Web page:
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PPH @ LFF – Round-up #2

Over the next two weeks on PPH you’ll find a mixture of festival reviews, round-ups, news and features, and perhaps – if you’re lucky – some full-colour photographs too! Today’s round-up includes a look at 360, the rather surprising choice for the festival’s opening night gala screening, and two new works from leading European directors; Italy’s Nanni Moretti and Belgium’s Dardennes brothers.

360

“In a bad film”, writes The A.V. Club’s Nathan Rabin, “something goes awry: The script is convoluted or the third act is a mess or Anthony Hopkins is playing a black man for some reason”. Well, substitute “whole damn thing” for “third act” and give Hopkins some credit for leaving his shoe polish at home, but otherwise, in Fernando Meirelles extraordinarily banal 360, you have the very definition of a bad film. A really bad one, in fact.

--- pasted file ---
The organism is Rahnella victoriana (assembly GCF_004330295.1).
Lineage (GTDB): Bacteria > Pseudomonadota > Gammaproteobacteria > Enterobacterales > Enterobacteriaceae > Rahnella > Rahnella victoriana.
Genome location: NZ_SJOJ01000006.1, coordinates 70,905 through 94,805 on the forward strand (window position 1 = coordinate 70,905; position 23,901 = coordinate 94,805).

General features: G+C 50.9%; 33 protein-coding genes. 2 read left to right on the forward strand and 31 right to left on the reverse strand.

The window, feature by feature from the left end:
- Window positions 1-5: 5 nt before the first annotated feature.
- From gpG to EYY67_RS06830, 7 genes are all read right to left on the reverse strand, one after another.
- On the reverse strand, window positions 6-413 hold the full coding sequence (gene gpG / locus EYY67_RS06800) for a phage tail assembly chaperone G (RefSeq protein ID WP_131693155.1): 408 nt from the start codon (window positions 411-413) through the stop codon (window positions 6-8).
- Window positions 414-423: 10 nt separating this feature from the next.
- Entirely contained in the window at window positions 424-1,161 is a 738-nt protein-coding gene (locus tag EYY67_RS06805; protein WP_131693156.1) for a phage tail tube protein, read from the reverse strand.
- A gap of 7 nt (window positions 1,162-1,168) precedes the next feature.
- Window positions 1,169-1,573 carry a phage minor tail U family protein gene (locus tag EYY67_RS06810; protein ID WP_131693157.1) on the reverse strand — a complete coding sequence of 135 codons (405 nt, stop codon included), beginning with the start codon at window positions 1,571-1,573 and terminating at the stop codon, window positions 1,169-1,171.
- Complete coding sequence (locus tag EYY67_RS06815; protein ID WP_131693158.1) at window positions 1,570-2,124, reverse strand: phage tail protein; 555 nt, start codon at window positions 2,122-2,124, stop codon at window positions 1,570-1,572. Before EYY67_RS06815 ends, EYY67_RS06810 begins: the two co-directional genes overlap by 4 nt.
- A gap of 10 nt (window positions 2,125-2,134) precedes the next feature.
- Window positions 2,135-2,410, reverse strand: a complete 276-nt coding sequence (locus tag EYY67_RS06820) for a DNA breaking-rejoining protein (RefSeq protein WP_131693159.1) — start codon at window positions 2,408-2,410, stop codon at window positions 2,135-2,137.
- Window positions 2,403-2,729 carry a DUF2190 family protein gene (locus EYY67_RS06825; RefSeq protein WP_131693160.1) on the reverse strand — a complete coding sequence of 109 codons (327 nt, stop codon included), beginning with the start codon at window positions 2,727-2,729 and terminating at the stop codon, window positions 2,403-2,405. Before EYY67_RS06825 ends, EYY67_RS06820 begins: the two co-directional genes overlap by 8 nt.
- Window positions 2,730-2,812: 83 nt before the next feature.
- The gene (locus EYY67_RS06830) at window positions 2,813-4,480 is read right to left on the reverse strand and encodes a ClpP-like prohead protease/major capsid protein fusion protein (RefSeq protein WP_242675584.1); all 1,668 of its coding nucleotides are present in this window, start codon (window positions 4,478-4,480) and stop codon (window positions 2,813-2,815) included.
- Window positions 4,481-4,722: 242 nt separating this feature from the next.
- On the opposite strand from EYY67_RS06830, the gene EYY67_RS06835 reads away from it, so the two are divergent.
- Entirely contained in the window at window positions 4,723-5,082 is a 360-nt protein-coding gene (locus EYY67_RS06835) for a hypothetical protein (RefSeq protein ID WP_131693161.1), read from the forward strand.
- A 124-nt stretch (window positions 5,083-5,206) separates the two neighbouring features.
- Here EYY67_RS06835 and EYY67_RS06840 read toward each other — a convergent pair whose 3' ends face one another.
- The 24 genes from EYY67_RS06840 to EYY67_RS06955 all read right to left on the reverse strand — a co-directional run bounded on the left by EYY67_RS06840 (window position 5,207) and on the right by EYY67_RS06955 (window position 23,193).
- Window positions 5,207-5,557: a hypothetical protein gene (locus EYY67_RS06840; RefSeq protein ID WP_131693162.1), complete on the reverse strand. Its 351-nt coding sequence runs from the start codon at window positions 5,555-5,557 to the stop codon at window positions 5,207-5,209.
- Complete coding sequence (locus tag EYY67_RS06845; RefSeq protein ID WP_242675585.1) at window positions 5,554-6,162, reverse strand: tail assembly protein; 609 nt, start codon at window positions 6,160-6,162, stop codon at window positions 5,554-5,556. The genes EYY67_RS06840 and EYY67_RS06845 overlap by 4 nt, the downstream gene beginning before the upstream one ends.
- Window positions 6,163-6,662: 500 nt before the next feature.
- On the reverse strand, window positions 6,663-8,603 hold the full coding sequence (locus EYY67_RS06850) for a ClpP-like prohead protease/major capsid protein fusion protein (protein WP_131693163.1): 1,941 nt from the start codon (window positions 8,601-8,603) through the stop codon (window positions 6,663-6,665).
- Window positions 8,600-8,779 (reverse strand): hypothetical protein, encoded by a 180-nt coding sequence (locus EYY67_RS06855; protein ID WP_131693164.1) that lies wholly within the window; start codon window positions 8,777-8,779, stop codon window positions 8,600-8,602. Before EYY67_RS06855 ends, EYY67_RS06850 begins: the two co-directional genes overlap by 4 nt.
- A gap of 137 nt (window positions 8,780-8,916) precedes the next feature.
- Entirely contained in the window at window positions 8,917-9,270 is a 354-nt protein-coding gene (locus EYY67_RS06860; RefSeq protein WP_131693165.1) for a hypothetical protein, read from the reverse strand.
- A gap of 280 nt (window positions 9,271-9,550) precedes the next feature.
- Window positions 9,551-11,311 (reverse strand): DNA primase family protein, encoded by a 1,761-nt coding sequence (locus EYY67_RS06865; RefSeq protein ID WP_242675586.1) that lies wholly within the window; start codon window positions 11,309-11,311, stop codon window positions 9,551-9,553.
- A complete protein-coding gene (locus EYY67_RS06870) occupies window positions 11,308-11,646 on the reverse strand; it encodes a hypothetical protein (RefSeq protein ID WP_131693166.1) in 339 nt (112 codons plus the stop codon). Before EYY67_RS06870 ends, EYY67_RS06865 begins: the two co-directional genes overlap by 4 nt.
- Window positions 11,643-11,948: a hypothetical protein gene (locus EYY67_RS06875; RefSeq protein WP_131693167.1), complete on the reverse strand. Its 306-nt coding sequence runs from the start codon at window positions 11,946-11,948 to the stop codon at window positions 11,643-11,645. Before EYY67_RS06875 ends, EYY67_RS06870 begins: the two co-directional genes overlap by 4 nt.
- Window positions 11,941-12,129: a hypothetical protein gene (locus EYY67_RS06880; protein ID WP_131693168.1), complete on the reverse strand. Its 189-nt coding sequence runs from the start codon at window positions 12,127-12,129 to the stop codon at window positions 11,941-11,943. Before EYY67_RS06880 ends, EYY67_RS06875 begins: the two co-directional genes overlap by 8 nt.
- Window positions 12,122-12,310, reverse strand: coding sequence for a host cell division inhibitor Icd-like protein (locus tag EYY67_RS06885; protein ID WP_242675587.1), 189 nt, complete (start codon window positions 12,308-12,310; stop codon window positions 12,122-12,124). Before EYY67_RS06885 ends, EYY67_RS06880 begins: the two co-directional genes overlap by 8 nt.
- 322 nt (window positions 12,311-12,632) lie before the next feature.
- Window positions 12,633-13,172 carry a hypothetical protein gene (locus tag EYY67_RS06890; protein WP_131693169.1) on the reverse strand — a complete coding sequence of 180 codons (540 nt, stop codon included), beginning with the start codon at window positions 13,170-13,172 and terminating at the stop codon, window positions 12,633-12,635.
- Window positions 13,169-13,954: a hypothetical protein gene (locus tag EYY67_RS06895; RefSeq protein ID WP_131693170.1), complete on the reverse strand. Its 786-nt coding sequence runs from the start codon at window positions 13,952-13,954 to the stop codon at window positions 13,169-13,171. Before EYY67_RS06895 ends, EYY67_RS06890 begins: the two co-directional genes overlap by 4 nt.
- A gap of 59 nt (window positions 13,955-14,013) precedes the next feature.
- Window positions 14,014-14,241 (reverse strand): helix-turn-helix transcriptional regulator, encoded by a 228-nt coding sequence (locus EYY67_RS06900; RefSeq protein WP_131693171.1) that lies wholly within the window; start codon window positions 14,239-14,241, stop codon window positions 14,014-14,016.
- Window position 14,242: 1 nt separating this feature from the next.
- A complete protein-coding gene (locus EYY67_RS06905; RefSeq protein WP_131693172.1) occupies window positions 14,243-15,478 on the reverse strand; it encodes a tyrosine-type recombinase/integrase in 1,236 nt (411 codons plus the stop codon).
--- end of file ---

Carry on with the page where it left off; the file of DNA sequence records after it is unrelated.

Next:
Filmed in eight separate countries and loosely based on Arthur Schnitzler’s play La Ronde, 360 is a cosmopolitan, would-be opus about how people connect with each other in this technology-dominated modern age. The huge cast of one-dimensional characters (including Hopkins, Jude Law and Rachel Weisz) chase, betray, and have (largely miserable) sex with each other. And that’s basically it for two hours.

The whole interconnecting stories thing has been done before to much greater effect by the likes of Paul Thomas Anderson and Robert Altman and on a global scale by Alejandro Gonzales Inarritu (with the overwrought and schematic but far superior Babel), and 360 brings nothing new to the table. Peter Morgan’s dialogue positively clangs with exposition and cliche, and the writer is particularly fond of populating his story with occurrences that simply would not happen in real life (for example Hopkins’ character leaving the intimate case file of his missing daughter in plain view on an aeroplane table).